Two former Port Arthur city employees sentenced for theft

Tomplait and Edwards

A judge sentenced two former city of Port Arthur employees, John Tomplait and Carleton Edwards, on March 20 for their roles in separate thefts from the city resulting in thousands of dollars in losses.

Former Port Arthur assistant water utilities director John Tomplait was sentenced to probation for stealing more than 1,600 pounds of metal from the city.

Tomplait, 54, worked for the city for 36 years before he was arrested and formally charged with two counts of theft of metal by a public servant Jan. 20, 2016, following an investigation by PAPD and the Jefferson County District Attorney’s Office. He was indicted Feb. 10, 2016, in the theft of more than 1,600 pounds of brass, copper and aluminum from the city water department. According to the probable cause (PC) affidavit for his arrest, he received approximately $2,445 in cash from CMC Commercial Metals on College Street in Beaumont for the metal during six separate occasions from May 2009 to January 2012.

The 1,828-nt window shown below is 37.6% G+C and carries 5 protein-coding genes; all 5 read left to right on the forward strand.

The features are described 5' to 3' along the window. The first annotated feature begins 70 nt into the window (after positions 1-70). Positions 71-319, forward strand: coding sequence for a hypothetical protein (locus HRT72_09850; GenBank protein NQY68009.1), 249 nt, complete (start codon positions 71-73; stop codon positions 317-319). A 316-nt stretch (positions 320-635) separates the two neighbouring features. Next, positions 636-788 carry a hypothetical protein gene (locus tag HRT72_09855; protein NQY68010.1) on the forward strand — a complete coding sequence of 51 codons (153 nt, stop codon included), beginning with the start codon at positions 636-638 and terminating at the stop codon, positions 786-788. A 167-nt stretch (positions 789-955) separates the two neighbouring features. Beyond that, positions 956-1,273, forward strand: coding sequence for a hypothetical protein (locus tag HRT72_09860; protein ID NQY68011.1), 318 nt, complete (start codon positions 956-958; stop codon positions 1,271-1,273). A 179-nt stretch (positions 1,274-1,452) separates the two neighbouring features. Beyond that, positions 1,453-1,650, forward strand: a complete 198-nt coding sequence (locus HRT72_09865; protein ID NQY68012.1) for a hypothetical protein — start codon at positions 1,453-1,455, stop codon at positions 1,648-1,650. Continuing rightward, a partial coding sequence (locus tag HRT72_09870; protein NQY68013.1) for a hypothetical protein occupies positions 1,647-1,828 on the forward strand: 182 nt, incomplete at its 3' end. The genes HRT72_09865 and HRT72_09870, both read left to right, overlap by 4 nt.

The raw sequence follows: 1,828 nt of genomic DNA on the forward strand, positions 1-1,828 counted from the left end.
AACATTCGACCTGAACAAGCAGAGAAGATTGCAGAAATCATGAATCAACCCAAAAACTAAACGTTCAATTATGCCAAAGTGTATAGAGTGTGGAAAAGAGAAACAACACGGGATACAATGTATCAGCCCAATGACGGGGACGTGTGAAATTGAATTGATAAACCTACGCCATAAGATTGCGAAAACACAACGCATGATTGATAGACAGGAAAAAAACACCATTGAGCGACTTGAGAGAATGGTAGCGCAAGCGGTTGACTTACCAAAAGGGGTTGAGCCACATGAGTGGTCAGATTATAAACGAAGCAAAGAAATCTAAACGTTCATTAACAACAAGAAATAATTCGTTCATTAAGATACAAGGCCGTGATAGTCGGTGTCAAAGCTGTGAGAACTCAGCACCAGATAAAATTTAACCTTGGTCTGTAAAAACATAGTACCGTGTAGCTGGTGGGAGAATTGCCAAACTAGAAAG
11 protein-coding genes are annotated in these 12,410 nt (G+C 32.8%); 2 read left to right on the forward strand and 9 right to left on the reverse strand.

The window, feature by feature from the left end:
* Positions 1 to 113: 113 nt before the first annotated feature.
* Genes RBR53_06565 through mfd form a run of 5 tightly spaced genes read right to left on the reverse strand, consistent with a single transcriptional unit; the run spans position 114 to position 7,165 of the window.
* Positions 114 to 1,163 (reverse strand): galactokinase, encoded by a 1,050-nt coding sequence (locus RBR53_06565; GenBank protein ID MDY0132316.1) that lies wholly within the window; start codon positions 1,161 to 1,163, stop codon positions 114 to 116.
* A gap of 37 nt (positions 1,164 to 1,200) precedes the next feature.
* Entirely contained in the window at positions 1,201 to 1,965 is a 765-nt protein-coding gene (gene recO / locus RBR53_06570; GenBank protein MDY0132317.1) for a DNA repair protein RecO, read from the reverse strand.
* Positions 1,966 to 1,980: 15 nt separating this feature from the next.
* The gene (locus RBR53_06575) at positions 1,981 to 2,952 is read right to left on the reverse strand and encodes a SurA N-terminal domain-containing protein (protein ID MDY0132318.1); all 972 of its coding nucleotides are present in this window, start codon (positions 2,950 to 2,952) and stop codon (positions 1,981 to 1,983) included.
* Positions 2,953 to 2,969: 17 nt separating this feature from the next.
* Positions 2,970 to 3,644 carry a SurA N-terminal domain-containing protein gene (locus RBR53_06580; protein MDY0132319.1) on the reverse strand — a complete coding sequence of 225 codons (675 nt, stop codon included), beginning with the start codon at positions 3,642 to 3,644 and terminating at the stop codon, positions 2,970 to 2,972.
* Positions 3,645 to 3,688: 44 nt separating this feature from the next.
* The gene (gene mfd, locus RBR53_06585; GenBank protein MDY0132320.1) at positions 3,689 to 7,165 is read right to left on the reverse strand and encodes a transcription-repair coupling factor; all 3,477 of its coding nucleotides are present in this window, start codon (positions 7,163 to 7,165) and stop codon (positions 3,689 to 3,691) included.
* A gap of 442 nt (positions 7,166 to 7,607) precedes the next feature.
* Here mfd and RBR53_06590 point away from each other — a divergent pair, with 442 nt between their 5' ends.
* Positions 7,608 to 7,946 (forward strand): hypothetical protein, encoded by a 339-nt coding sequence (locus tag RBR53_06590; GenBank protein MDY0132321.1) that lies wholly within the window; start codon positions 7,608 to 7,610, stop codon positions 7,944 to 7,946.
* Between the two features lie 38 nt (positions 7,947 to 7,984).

For the two third-degree felony charges, Tomplait faced from two to 10 years in prison and fines up to $10,000. He pleaded guilty to one count of theft of a public servant and received five years probation and must pay a $500 fine and restitution.

Tomplait reportedly admitted to taking the metal and selling it but said he did so under the direction of a former, now deceased, supervisor.

Prosecutor Mike Laird said photos of one of the sales made it obvious Tomplait knew he was in the wrong.

“His initial statement to police was he had permission from his supervisor to use the money from the sale of the metal for a couple of Christmas parties,” Laird revealed. “But there are some pictures of him selling the metal, and in one of the pictures he is trying to hide the City of Port Arthur emblem on the truck.”

Carleton Edwards, former Port Arthur superintendent of the streets division, was also sentenced Monday.

Edwards, 50, was initially arrested on 46 counts of credit card abuse in November 2015 for using a city credit card to make personal purchases amounting to approximately $1,346. He was later indicted for theft by a public servant.

Edwards pleaded guilty and was sentenced to five years probation with 30 days in jail up front, and ordered to pay a $500 fine and restitution.

“It may not seem like that much money, but these guys were just nickel and diming the city of Port Arthur to death,” said Laird.

City Manager Brian McDougal took the lead in the anti-corruption efforts in Port Arthur.

“The City of Port Arthur is pleased that justice has been served,” McDougal said following the sentencing. “The actions of these employees have tarnished Port Arthur’s reputation, and that of its honest and hardworking employees. We, as a city, are committed to earning your trust.”

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